Two Michigan State law professors have advanced a proposal for states to expand their marriage licensing activity – by encouraging what they’re calling e-marriage (H/T Futurity). That’s not to say that no one has gotten married over Skype or some similar communications protocol – they have. There appears to be some issue about the marriages being lawfully recognized, but that may be more about the technology providing a work-around to the Defense of Marriage Act than a resistance to marriages where one or more parties aren’t in the same physical space.
To clarify – the kind of e-marriage discussed here involves marriage past the physical boundaries of the state. In a case linked to above, a couple was married in Texas by an officiant in the District of Columbia and the marriage was considered (though later nullified) to have ‘taken place’ in the District.
Now, it has been possible to physically travel to another jurisdiction for a marriage (or a divorce) even though the parties were resident in another state (though apparently destination weddings in other countries can be problematic). And there have been cases of marriage by proxy, whether that is by phone, radio, mail or telegraph. Five states currently allow proxy marriage, and one of them allows for proxies to stand for both parties. Perhaps if the couple mentioned above had been married via teleconference by an officiant in Montana, there would have been no issue (the union in question is same-sex, which prompted the choice of the District).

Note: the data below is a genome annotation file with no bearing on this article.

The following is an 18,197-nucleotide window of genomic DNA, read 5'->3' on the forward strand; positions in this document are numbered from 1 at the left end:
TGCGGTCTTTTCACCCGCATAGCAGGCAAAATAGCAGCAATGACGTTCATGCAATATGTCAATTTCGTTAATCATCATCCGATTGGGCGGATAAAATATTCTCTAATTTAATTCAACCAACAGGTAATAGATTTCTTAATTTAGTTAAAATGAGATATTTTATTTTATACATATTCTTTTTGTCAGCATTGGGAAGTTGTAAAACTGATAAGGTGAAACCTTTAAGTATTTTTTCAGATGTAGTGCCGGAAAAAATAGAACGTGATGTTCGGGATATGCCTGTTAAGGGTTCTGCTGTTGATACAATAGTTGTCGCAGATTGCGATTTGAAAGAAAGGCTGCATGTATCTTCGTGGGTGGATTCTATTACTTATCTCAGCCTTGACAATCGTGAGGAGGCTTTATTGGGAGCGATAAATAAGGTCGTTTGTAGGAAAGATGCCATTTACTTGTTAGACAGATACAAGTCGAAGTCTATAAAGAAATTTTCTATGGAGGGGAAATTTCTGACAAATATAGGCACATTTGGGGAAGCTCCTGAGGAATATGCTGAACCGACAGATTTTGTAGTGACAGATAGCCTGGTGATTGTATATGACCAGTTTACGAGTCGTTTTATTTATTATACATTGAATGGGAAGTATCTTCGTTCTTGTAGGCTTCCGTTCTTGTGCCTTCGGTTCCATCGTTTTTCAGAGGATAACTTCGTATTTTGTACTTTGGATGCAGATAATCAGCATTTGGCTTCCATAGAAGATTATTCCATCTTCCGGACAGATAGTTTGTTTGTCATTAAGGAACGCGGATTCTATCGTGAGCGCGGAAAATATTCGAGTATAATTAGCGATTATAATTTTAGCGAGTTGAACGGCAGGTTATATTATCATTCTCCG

The authors argue that encourage distance marriage via e-marriage, depending on how it is implemented, could help with many legal issues arising from the current patchwork of legal interpretations of existing marriages. It could also allow for a ‘competitive’ marriage marketplace.
But I was more interested in the idea of legally binding acts conducted via teleconference. What else could be changed and/or made easier by allowing it to happen electronically. The only other relevant thing I could think of was the execution of contracts via electronic signatures. But that has been address for at least the last 10 years after the U.S. enacted a law to give more validity to contractual agreements entered into electronically. I have to admit I’m kind of stumped. Which suggests that electronic marriages aren’t as big of a deal as I initially thought. Unless someone decides to make them a big deal(?)